Eagle and serpent

explorations and philosophy: in the world, of the world

Tag: elitism

Jesters allowed

A rather disturbing remark closed a fine Žižek documentary. Reacting to someone’s question about the ‘funniness’ side of his popularity, he raised his concern of that in many places he is only published/read/heard when he tells jokes when confronting serious social and political issues. In other words–being funny is the prerequisite of having voice!

The importance lies in that elite-disturbing talk is not welcome at all, with the natural exception of ‘eccentric professors’, ‘artists’ and other marginal groups whose very existence legitimates the canon of ‘liberal democracy’. And when they do raise their voice, they are only allowed to do it when they take the time not to confront the status quo directly.

Hence, every time one feels the urge to voice criticism, one should adopt the helpful attitude of actively planting ‘comediality’ to one’s talk; thus avoiding the direct confrontation of the established language-game!

A thought that also rang my Rorty-bell immediately (Contingency, irony, and solidarity: pp. 48)!

Those who speak the old language and have no wish to change, those who regard it as a hallmark of rationality or morality to speak just that language, will regard as altogether irrational the appeal of the new metaphors – the new language game which the radicals, the youth, or the avant-garde are playing. The popularity of the new ways of speaking will be viewed as a matter of “fashion” or “the need to rebel” or “decadence.” The question of why people speak this way will be treated as beneath the level of conversation – a matter to be turned over to psychologists or, if necessary, the police.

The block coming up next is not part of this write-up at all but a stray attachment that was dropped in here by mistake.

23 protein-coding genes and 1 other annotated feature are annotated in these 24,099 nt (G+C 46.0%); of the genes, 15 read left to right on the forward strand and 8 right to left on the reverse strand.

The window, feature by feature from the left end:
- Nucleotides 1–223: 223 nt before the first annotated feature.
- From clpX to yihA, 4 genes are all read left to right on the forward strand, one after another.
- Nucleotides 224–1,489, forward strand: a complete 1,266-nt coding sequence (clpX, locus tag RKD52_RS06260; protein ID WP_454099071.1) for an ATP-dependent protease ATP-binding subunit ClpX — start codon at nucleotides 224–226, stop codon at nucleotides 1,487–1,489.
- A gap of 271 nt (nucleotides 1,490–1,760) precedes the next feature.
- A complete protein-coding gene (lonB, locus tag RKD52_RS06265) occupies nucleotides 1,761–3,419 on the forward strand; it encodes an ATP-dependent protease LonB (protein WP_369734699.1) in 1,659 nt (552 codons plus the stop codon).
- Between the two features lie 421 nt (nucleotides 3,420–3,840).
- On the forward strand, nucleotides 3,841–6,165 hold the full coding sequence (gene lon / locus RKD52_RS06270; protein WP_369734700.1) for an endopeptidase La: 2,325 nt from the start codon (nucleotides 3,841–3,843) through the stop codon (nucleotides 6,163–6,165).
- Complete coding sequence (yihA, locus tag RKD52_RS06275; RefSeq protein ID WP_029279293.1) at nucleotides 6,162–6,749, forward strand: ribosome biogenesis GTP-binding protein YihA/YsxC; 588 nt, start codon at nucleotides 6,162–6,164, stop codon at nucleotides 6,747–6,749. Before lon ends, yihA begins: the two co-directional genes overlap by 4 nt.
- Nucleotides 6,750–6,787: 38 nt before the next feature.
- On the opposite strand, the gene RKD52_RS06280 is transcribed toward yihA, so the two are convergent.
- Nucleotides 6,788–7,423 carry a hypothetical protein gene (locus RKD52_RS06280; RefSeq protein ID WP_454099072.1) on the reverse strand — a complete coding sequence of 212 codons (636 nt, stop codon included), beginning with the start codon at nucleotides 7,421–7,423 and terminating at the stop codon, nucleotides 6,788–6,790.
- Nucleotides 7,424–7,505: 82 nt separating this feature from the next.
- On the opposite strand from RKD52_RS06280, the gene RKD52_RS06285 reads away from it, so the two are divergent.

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This is not…

One of the most often heard outcries in art galleries, universities, and conferences starts: “This is not…”

Be it ‘art’, ‘philosophy’ or ‘science’, each has their very own guardians devoting time and effort on the assessment, fulfillment and reproduction of the criteria of their precious doctrine. As if the ‘art’ would disappear if the linguistic conventions surrounding it would (and they inevitably are) be structured and re-structured.

And I’m not talking about the underlying theory of truth shaping the world-view of the guardian, but rather the need for ontological security through departmentalist smothering.

Acclaimed French sociologist/anthropologist/philosopher Pierre Bourdieu noted (in his famous Distinction) that different tastes emerge from fundamentally negative positioning. Someone is not to be associated with something–the definition being absence rather than presence.

This puts the current departmentalisation of knowledge and even scholarship into a questionable light, in the very ‘scientific’ terms that it outspokenly embraces. How is it possible that (at least in my mind) most fundamentally new insights emerge from the ranks of talented generalists refusing to take a tag of one camp or another?

Lever attitude

It’s such a long time since reading a blog moved something inside. And…oh, yes.

Would it be cool to have an espresso bar in the middle of the town that would inhabit lever machines, skilled baristas and a flow of interested customers—only? Single 1, doppio 2 units of currency.